We met Paul at 11.20 p.m. He is from Chipping Camden, England. We detected each other's accent and of course I had to ask where he was from. Friendly fellow with a big warm smile. He told us he is with a group of 36 people, all who have hired Harley's for their road trip over here. He was away on his own for a bit. Paul has a camera on his helmet and turns it on and off via a switch on the handle bars of his bike. I have seen several riders with helmet cameras on our trip. Paul was a very nice chap, Gregg said he's the kind of guy you would enjoy a beer with down at the local pub. Off he went to join his 36 mates and we wished him a great holiday.
We met a young German couple at another overlook but did not get their names this time. They must have been in their early 20's, from Borun (?) I thought he said but I must have misheard as I couldn't find it on Google Maps. He did say it was near Cologne. We took their photos and they took ours. The young man said it was his second visit to the States as he went to school a few years ago in Philadelphia and that the Grand Teton reminded them of the Alps. I asked them if they skied and they said in unison, "Of course!" Everyone seems to ski in Europe.
At the same viewpoint Gregg was asked by a Chinese gentleman to take a photo of a large group from Beijing. He joked with them that he wouldn't charge much at which they all laughed. They laughed at another joke of his but neither of us can remember what it was now. He is very happy that he made a group of Chinese tourists laugh at his jokes!
These cheery meetings are a fun part of the trip.
We arrived at our accommodations and we were able to check into our room early. It has a lovely view of the mountains and some trails we can take later on.
In the afternoon we took a ride to see the area and one of the places we stopped at was a pretty little church we remembered from our last trip. It is called the Chapel of the Transfiguration and you can read more about it here. It's a favorite spot for photographers and sightseers. Couples also get married here.
Originally built in 1925 it still functions as an Episcopal church and services are held at the Chapel from late May to early September each year. If you ever saw an old movie called "Spencer's Mountain", it was filmed in Jackson Hole in 1963, and this little church was featured in the movie. The stars were Henry Fonda and Maureen O'Hara.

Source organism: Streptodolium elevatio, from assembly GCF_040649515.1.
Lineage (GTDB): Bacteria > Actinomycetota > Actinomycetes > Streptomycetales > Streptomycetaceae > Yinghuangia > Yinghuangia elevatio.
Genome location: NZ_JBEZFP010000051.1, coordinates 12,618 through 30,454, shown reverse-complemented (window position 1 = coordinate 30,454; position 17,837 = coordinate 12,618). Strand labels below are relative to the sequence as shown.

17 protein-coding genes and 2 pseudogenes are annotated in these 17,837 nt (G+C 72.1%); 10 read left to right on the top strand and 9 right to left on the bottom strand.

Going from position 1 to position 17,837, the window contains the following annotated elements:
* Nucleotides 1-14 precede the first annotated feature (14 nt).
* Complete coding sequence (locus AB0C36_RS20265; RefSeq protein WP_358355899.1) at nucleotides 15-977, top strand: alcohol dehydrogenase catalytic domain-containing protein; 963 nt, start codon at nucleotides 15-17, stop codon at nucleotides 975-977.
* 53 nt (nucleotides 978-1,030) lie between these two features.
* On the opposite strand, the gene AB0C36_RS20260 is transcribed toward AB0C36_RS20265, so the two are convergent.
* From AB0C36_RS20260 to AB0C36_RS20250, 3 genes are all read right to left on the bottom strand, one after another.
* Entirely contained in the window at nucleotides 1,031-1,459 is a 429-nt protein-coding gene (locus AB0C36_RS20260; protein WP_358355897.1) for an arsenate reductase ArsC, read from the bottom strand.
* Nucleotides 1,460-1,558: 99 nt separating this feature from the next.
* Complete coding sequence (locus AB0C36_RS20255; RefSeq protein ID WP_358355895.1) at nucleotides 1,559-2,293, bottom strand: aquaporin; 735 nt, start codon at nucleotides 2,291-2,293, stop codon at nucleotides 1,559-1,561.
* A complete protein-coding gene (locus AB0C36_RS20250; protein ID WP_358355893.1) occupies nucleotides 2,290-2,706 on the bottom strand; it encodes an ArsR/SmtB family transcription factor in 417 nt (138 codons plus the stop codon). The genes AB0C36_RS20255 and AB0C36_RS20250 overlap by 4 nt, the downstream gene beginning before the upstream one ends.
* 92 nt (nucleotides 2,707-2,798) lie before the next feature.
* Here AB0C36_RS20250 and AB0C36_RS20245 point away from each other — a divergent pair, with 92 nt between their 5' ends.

There is a very pretty print on the wall that I remember from our last visit.
As you can see from where Gregg is sitting, the size of the congregation would be very small.
There is a large window behind the chapel where the full beauty of the Teton Mountain Range can be seen in all its splendor.
I told Gregg he is getting very artsy as he took this photo of me standing in front of the window as I was reading something on the wall.
This is one of the stained-glass windows as you walk inside.
These yellow flowers grow everywhere.
We left our little church in the hopes that we would also see it again one day.
On our way back we saw more buffalo but these weren't wild like in Yellowstone and were fenced in, except for one. This photo only shows a few of them.
On our return we went up to the main building and into their bar. We ordered two ales and shared a sandwich. The young man who took care of us was called Javier and he told us he was from Spain. He was super nice and the three of us talked at some length. Many of these young people who work in the parks are students who come over here to learn English and also to see America.